By: *Peter Brett and Line Engbo Gissel
Why are contemporary African governments working to undermine the international courts they proactively created and supported in the 1990s and early 2000s?
At the start of the twenty-first century the story of Africa’s engagement with international law was one of marked commitment and meaningful contributions.
Africa pioneered new areas of law and legal remedies, such as international criminal law and universal jurisdiction, and gave human rights jurisdiction to a number of new international courts.
However, in recent years, African states have mobilised politically and collectively against the regional courts and the International Criminal Court, contesting these institutions’ authority and legitimacy at national, regional and international levels.
Africa and the Backlash Against International Courts provides the first comprehensive account of this important phenomenon, bringing together original fieldwork, empirical analysis and a critical overview of the diverse scholarship on both international and African regional courts.
Moving beyond conventional explanations, Brett and Gissel use this remarkable research to show how the actions of African states should instead be seen as part of a growing desire for a more equal global order; a trend that not only has huge implications for Africa’s international relations, but that could potentially change the entire practice of international law.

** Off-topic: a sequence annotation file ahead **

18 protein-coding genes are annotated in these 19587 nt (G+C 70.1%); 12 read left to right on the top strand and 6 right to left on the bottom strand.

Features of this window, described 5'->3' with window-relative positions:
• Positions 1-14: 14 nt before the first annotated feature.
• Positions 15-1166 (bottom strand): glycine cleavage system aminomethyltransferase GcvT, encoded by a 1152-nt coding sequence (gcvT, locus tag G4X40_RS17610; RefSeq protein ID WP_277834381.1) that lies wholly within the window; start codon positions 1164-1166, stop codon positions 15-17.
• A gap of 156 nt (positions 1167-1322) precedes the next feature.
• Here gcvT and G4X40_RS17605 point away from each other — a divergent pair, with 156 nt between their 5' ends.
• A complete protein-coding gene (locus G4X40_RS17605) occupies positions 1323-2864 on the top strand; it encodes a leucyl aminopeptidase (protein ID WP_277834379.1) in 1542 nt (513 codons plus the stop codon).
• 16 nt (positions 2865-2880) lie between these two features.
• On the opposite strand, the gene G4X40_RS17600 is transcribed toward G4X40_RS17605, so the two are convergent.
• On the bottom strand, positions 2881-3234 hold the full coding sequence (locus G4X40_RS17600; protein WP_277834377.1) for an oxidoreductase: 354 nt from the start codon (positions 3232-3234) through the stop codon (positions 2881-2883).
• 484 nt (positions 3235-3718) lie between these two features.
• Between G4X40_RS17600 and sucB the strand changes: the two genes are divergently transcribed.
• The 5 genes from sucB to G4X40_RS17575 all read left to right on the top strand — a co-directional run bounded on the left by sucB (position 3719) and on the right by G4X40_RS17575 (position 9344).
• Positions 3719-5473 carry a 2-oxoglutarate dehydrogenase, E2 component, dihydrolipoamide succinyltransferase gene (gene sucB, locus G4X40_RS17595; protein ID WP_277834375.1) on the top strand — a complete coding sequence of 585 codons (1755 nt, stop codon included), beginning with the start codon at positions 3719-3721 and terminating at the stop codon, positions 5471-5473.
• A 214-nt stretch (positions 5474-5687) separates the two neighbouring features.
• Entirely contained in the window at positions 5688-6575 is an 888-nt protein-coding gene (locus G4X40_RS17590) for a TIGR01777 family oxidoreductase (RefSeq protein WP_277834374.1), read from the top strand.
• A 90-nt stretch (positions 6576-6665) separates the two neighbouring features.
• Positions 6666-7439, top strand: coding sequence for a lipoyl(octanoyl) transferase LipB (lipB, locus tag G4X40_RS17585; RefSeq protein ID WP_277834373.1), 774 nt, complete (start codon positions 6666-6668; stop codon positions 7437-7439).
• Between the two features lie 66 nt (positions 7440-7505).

About the Authors.
Line Engbo Gissel is an associate professor at Roskilde University, where she teaches global governance and human rights. Her research focuses on the politics of transitional justice, the role of the International Criminal Court in East Africa and the relationship between peace and justice.
Peter Brett is a senior lecturer in international politics at Queen Mary, University of London. He teaches the politics of international law and Africa’s international relations. His research focuses on the politics of rights and the judiciary, with a particular interest in Southern and West Africa.